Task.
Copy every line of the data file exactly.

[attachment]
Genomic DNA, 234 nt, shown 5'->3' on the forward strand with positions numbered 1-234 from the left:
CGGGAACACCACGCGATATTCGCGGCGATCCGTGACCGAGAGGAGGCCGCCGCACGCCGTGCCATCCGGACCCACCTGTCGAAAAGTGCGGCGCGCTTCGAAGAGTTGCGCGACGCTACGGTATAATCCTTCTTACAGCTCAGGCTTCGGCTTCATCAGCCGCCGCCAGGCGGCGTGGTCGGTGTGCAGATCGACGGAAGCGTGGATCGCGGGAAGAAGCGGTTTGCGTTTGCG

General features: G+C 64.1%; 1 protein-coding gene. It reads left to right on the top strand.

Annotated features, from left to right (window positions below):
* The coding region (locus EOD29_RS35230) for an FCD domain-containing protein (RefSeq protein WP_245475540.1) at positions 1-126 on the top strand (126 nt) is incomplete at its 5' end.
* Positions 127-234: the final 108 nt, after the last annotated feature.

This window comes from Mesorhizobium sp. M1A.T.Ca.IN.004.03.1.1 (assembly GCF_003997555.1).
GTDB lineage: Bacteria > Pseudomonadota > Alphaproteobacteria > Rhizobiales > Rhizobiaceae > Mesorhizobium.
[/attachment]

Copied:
Genomic DNA, 234 nt, shown 5'->3' on the forward strand with positions numbered 1-234 from the left:
CGGGAACACCACGCGATATTCGCGGCGATCCGTGACCGAGAGGAGGCCGCCGCACGCCGTGCCATCCGGACCCACCTGTCGAAAAGTGCGGCGCGCTTCGAAGAGTTGCGCGACGCTACGGTATAATCCTTCTTACAGCTCAGGCTTCGGCTTCATCAGCCGCCGCCAGGCGGCGTGGTCGGTGTGCAGATCGACGGAAGCGTGGATCGCGGGAAGAAGCGGTTTGCGTTTGCG

General features: G+C 64.1%; 1 protein-coding gene. It reads left to right on the top strand.

Annotated features, from left to right (window positions below):
* The coding region (locus EOD29_RS35230) for an FCD domain-containing protein (RefSeq protein WP_245475540.1) at positions 1-126 on the top strand (126 nt) is incomplete at its 5' end.
* Positions 127-234: the final 108 nt, after the last annotated feature.

This window comes from Mesorhizobium sp. M1A.T.Ca.IN.004.03.1.1 (assembly GCF_003997555.1).
GTDB lineage: Bacteria > Pseudomonadota > Alphaproteobacteria > Rhizobiales > Rhizobiaceae > Mesorhizobium.